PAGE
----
Lyme Regis to Charmouth and on to Stonebarrow Hill

First walk of the new year and choices on where to go. Dartmoor, coast, east, west, north. In the end it was the weather that made my mind up, a few days earlier I had walked on the north eastern side of Dartmoor and the weather had altered from the gloomy drizzle to the west and south of Dartmoor, to become a nice sunny day. The plan was similar, head east, this time to the coast. It meant an early start to drive there but it meant I was up and walking before 9.30am which was good. I’d also looked at the tide times and I’d looked at the routes out of Lyme Regis, deciding that the daft coastal path diversions inland weren’t going to be my only route between Lyme Regis and Charmouth. I’d read about walks along the beach and below The Spittles, the crumpled soft cliffs that were home of landslides and fossils and thought that could be an option. Low tide was around 11am, so setting out when I did was perfect and I had plenty of space and options to pick a route across the long beach. The obvious warning here is to watch the time and know when its coming in, the ledges here are flat and can mean the tide can come in very quickly and its over a mile in total to walk it. At the far end of the beach I’d made good time and decided to ascend Stonebarrow Hill in order to scope out a car park for my next walk in this area and make the next part a little easier. Walking back I took the diverted inland route which when you measure it is around a kilometre from the sea, and too far away. There are other options when looking at a map, with the pink dotted paths running across Timber Hill just above The Spittles, surely these could be used. Still if you are walking the coastal path, pick the right time and walk the beach instead, its glorious even on a drab weather day like mine.

Start – Lyme Regis Holmbush car park

Route – Ware – South West Coastal Path – The Cobb – Lyme Regis seafront – Lyme Regis beach – Charmouth – Stonebarrow Hill – Charmouth – Fern Hill – Lyme Regis Golf Course – Lyme Regis – Holmbush car park

Distance – 9 miles    Start time – 9.15am   Time taken – 4hrs 30mins  Highest Point – Fern Hill 177m

Weather – Grey, murky and cold

© Crown copyright 2022 Ordnance Survey FL 2022 SF
I started out by heading uphill away from the sea, heading out of Holmbush car park I turned left to pick up a loop that linked to my last walk in this area (here)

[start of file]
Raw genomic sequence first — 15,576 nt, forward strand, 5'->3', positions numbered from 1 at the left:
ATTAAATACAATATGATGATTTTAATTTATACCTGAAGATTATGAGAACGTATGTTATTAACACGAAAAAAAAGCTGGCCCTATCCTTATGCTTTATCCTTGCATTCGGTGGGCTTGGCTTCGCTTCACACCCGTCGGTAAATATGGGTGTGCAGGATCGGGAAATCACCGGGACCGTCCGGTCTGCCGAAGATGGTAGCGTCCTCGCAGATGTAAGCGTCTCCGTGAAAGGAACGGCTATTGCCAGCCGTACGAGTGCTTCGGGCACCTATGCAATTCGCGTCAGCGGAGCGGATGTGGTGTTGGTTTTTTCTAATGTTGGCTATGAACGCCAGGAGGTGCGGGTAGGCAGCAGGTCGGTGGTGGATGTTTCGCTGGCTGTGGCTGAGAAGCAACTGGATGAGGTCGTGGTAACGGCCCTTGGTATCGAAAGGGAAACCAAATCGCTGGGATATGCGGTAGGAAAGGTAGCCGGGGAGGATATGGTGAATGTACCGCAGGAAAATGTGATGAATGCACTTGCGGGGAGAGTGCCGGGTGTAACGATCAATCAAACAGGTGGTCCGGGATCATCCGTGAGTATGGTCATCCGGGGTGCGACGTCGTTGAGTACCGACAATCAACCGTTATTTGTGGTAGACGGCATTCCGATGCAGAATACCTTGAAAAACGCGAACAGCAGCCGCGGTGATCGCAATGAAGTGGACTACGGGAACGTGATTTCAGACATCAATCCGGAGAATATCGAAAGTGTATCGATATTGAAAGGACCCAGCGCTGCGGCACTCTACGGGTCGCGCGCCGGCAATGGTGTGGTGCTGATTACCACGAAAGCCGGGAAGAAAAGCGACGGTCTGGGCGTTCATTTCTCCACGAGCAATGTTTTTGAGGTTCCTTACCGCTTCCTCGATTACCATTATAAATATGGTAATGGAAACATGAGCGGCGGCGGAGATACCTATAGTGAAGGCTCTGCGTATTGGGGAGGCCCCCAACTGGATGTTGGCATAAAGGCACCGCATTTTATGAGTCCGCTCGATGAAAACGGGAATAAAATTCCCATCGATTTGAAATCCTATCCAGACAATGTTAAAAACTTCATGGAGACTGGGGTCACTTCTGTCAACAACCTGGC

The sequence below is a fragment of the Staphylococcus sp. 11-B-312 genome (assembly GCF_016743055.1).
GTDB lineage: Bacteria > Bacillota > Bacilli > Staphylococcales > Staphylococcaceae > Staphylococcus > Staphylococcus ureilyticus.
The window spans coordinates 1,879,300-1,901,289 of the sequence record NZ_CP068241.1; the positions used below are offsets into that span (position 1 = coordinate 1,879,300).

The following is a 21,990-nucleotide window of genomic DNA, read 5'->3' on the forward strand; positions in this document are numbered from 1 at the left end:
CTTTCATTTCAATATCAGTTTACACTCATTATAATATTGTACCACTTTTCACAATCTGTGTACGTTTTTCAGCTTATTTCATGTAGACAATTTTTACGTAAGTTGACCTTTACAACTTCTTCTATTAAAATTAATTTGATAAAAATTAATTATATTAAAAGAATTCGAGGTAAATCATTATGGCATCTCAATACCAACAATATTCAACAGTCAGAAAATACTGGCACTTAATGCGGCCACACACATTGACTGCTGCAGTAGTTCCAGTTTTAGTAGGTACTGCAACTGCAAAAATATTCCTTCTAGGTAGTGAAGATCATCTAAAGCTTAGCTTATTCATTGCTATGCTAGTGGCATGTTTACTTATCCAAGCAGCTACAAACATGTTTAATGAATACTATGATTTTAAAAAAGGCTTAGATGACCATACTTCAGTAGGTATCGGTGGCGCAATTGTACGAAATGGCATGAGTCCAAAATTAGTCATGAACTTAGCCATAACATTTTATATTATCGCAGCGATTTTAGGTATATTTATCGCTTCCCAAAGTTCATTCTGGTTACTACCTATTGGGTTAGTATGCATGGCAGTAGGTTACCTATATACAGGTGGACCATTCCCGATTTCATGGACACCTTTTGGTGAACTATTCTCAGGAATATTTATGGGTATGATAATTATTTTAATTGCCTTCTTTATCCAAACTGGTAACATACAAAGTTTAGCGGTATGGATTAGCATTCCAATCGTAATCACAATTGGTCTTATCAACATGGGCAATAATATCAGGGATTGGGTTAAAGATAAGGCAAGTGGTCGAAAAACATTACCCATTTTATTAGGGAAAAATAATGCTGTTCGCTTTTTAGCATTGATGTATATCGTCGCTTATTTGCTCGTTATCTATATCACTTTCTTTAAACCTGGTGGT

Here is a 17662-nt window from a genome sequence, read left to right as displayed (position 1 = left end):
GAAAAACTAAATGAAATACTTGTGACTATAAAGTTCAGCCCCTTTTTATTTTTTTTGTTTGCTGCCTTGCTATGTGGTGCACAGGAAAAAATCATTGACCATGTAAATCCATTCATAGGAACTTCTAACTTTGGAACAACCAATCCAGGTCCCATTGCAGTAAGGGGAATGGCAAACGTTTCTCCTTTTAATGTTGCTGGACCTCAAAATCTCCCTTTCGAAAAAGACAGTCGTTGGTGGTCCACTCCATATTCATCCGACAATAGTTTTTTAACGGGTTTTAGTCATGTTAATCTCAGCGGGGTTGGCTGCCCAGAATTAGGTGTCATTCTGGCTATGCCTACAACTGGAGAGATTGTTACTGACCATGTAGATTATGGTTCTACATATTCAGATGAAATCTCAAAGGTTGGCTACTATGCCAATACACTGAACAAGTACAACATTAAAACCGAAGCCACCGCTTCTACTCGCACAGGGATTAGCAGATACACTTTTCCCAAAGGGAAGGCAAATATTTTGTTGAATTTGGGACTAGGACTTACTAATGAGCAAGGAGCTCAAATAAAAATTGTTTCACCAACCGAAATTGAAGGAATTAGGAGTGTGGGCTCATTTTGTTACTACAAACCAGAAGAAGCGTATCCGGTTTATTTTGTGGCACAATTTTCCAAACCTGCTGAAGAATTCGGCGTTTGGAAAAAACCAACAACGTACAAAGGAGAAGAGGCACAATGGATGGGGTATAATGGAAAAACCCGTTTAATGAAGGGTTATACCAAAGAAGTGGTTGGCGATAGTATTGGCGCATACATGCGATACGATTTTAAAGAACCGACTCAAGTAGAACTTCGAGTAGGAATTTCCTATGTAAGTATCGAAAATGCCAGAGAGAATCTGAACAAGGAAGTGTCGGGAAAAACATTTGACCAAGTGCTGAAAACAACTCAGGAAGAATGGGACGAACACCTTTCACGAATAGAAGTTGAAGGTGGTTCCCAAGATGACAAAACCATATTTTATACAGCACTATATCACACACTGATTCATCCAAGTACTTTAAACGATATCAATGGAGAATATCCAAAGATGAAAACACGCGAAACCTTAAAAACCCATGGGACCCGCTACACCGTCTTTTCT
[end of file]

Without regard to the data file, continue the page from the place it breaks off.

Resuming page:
Loved this house
Right I’m stood in Devon here, having crossed the border from Dorset where I started, this is the point I last left the coastal path to head up to very busy A3052 to start walking back towards Seaton
The path down towards The Cobb (can just be seen behind the trees) was very slippery however the views across Lyme Bay were worth stopping for. The hills in the distance from the left are Stonebarrow Hill, Golden Cap and Doghouse Hill
The Cobb is behind me as I stand on the pebbled beach next to it and look across to Seven Rock Point
That’s The Cobb sticking out there, I’d walked the seafront promenade past shops and cafe’s to this point, picking up a coffee from a nice cafe on the front
Now this is Broad ledge, a stone slab that is constantly under attack from the sea, I’m standing on the seawall path which leads off to my left and the down some steps at the far end to the beach. Again in the distance are Stonebarrow, golden Cap and Doghouse Hill
On the beach now, on the left is The Spittles a rising mass of soft cliff, clay, fossils and Blue Lias and then Black Ven the second part of the cliff again full of fossils. My route would be part on the rocks and part on the sand as the water retreated, it was about half ten at this point, about an hour from low tide.
The lower parts of the Spittles, the horizontal rock must be the Blue Lias. I’m not a rock expert but I can see why people love this place, its fascinating
On the right is the landslides that drop down the cliffs, the black is soft and full of debris like trees, branches and metal. the beach had an old boiler on it, with pipes and bars sticking up out of the black clay. It was a surreal place. There were people who had brought bags with rock hammers in and small spades to dig for stuff, like an amateur excavation.
It was lovely walking across this beach, there was a hub of activity in places around the landslides and people digging holes for stuff and then sections were you felt alone, the weather helped as only the hardy were out across here.